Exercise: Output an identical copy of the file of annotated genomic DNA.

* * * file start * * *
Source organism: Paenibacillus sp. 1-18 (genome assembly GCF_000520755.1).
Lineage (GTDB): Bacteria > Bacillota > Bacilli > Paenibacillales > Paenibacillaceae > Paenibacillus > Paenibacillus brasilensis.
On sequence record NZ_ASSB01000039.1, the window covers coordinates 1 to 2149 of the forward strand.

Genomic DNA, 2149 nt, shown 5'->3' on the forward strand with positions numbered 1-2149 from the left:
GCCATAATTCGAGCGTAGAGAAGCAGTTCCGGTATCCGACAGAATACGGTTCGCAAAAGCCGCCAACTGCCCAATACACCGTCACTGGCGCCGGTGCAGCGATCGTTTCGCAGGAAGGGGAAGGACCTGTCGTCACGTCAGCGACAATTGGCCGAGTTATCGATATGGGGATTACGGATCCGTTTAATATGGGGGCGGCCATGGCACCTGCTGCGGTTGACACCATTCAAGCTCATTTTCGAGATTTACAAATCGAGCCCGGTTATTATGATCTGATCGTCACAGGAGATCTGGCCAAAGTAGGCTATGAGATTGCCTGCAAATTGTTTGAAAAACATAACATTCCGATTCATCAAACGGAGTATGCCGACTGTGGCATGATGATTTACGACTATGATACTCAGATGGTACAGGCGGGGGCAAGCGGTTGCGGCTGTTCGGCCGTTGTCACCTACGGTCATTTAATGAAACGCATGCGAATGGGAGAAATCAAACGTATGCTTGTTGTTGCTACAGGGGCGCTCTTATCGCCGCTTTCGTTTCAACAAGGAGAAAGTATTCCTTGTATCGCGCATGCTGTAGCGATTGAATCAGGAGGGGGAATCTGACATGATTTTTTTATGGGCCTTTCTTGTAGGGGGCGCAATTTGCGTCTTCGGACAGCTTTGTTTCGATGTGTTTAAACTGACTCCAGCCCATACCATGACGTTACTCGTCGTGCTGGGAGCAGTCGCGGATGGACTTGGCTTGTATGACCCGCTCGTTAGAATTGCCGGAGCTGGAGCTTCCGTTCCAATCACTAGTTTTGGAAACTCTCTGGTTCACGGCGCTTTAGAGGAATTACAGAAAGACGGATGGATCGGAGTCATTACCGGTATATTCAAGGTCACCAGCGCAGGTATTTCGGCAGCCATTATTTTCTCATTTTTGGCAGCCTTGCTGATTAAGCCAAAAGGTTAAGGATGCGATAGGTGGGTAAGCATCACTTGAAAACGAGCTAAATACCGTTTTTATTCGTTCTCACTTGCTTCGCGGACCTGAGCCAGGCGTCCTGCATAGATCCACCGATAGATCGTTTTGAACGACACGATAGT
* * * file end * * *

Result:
Source organism: Paenibacillus sp. 1-18 (genome assembly GCF_000520755.1).
Lineage (GTDB): Bacteria > Bacillota > Bacilli > Paenibacillales > Paenibacillaceae > Paenibacillus > Paenibacillus brasilensis.
On sequence record NZ_ASSB01000039.1, the window covers coordinates 1 to 2149 of the forward strand.

Genomic DNA, 2149 nt, shown 5'->3' on the forward strand with positions numbered 1-2149 from the left:
GCCATAATTCGAGCGTAGAGAAGCAGTTCCGGTATCCGACAGAATACGGTTCGCAAAAGCCGCCAACTGCCCAATACACCGTCACTGGCGCCGGTGCAGCGATCGTTTCGCAGGAAGGGGAAGGACCTGTCGTCACGTCAGCGACAATTGGCCGAGTTATCGATATGGGGATTACGGATCCGTTTAATATGGGGGCGGCCATGGCACCTGCTGCGGTTGACACCATTCAAGCTCATTTTCGAGATTTACAAATCGAGCCCGGTTATTATGATCTGATCGTCACAGGAGATCTGGCCAAAGTAGGCTATGAGATTGCCTGCAAATTGTTTGAAAAACATAACATTCCGATTCATCAAACGGAGTATGCCGACTGTGGCATGATGATTTACGACTATGATACTCAGATGGTACAGGCGGGGGCAAGCGGTTGCGGCTGTTCGGCCGTTGTCACCTACGGTCATTTAATGAAACGCATGCGAATGGGAGAAATCAAACGTATGCTTGTTGTTGCTACAGGGGCGCTCTTATCGCCGCTTTCGTTTCAACAAGGAGAAAGTATTCCTTGTATCGCGCATGCTGTAGCGATTGAATCAGGAGGGGGAATCTGACATGATTTTTTTATGGGCCTTTCTTGTAGGGGGCGCAATTTGCGTCTTCGGACAGCTTTGTTTCGATGTGTTTAAACTGACTCCAGCCCATACCATGACGTTACTCGTCGTGCTGGGAGCAGTCGCGGATGGACTTGGCTTGTATGACCCGCTCGTTAGAATTGCCGGAGCTGGAGCTTCCGTTCCAATCACTAGTTTTGGAAACTCTCTGGTTCACGGCGCTTTAGAGGAATTACAGAAAGACGGATGGATCGGAGTCATTACCGGTATATTCAAGGTCACCAGCGCAGGTATTTCGGCAGCCATTATTTTCTCATTTTTGGCAGCCTTGCTGATTAAGCCAAAAGGTTAAGGATGCGATAGGTGGGTAAGCATCACTTGAAAACGAGCTAAATACCGTTTTTATTCGTTCTCACTTGCTTCGCGGACCTGAGCCAGGCGTCCTGCATAGATCCACCGATAGATCGTTTTGAACGACACGATAGT